Singapore’s COVID-19 response has prioritised planning as it aids in pursuing its goal of becoming a “global-Asian node of technology, innovation, and enterprise.” Accelerating modernisation and globalisation, fostering up-skilling and re-skilling, stimulating growth in new sectors (e.g., FinTech, cyber, and advanced manufacturing), and profiting from further ASEAN economic integration are among the country’s current top priorities.

Hong Kong

Hong Kong’s economy is defined by several characteristics, including free capital flow, low taxation rates, a well-developed financial sector, and a trustworthy legal system. The city is frequently regarded as one of the most important global financial centres after London and New York. Most of the world’s biggest banks are housing their regional headquarters here.

The four primary businesses driving Hong Kong’s economy are financial services, tourism, commerce and logistics, and professional and producer services.

Hong Kong’s most significant advantage over Singapore is having the world’s economic powerhouse and the world’s second-largest market as its backyard. It offers Hong Kong-based purchasing and sourcing offices easy access to the country’s vast and well-developed supply chains. Having staff in Hong Kong and across the border continues to be a popular solution for corporations with suppliers or own work facilities in South China.

Hong Kong has also repeatedly proven itself to be one of the world’s most resilient financial centres. It has successfully weathered the severe acute respiratory syndrome (SARS) outbreak and the Asian and global financial crises in the past, and it is now successfully overcoming COVID-19 disruptions.

III. Social factors


While most metrics are nearly identical in Singapore and Hong Kong, the quality of life in many people’s eyes gives Singapore the upper hand. Singapore is considered an easier environment to adjust to when relocating from another country. The social and ethnic fabric of the city is a unique mix of cultures and people, resulting in a cosmopolitan lifestyle.

Foreign enterprises in Singapore have access to a pool of highly-skilled, multilingual talent. Thanks to the country’s outstanding education system and welcoming immigration policies, the local workforce is considered both talented and highly driven.

The country is also known for its multiracial society, which is both diverse and cohesive. Its residents come from a wide range of backgrounds, allowing it to provide workforce solutions that require bilingual and multicultural sensitivities. Furthermore, English is considered a first language, allowing international businesses to enter the local market and quickly conduct their operation.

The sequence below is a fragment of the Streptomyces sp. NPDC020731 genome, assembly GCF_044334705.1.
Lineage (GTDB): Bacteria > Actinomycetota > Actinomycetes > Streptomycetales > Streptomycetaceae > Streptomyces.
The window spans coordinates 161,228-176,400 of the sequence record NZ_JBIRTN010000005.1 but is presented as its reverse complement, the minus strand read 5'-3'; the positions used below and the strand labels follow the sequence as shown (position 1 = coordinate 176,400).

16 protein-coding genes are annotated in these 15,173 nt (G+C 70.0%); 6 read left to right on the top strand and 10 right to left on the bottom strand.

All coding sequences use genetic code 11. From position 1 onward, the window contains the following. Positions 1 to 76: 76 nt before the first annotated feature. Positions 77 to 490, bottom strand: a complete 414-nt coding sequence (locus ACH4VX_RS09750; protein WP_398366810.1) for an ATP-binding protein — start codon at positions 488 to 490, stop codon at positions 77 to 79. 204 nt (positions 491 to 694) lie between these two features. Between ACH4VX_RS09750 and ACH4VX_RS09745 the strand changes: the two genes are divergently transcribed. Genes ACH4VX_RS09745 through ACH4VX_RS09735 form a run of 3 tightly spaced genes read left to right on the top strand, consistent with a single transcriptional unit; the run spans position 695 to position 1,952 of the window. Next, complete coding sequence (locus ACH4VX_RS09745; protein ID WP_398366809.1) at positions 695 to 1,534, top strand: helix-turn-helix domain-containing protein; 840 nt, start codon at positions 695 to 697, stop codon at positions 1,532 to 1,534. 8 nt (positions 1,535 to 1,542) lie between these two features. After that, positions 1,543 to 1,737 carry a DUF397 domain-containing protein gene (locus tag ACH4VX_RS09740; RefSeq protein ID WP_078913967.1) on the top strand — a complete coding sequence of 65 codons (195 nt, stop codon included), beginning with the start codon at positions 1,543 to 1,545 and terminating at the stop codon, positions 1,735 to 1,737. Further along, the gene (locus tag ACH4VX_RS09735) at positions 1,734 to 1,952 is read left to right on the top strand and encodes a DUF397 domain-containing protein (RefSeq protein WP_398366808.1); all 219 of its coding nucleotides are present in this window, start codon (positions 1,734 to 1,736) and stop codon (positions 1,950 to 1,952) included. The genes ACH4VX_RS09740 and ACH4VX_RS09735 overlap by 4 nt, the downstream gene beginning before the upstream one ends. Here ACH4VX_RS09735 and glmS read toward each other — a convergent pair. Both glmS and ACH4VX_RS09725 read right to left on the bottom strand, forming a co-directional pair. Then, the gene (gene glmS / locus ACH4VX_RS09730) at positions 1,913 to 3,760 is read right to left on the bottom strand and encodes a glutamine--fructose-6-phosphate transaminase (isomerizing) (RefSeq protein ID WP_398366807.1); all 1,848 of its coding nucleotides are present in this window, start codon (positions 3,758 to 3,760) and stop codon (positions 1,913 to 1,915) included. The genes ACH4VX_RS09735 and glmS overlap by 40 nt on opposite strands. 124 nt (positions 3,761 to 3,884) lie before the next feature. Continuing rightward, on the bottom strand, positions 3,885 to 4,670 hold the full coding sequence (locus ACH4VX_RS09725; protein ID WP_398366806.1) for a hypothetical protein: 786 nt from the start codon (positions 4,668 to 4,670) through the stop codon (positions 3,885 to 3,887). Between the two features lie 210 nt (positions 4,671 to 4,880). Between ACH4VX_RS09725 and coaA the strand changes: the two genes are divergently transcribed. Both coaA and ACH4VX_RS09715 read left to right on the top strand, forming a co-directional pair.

Hong Kong

Hong Kong has a pool of experienced and entrepreneurial professionals who are familiar with the business cultures of the fast-growing Mainland cities. Most local business professionals can communicate in English and Cantonese (the city’s most widely spoken language), while many people can also communicate in Mandarin (the official language of Mainland China).

There are 22 degree-granting higher education institutions in Hong Kong. Four Hong Kong universities are currently ranked among the top 100 institutions globally by Quacquarelli Symonds (QS), reflecting the outstanding quality of our educational system.

With its dynamic cosmopolitan lifestyle, liberal immigration regulations, and numerous opportunities for professional growth, Hong Kong offers attractive prospects for experts worldwide. A variety of admission schemes were implemented to drive Hong Kong’s professional and financial development as a diverse and high-value-added economy that is attractive to highly-skilled talent.

IV. Technological factors


Singapore is one of the most technologically advanced countries in the world. It prides itself on having one of the best IT infrastructures in the world and the world’s fastest internet. The country is home to 80 of the world’s top 100 technology companies, and that’s why it’s also often referred to as Asia’s technological capital. It is the headquarters of 59% of tech MNCs in Asia, including Google, Facebook, and Netflix.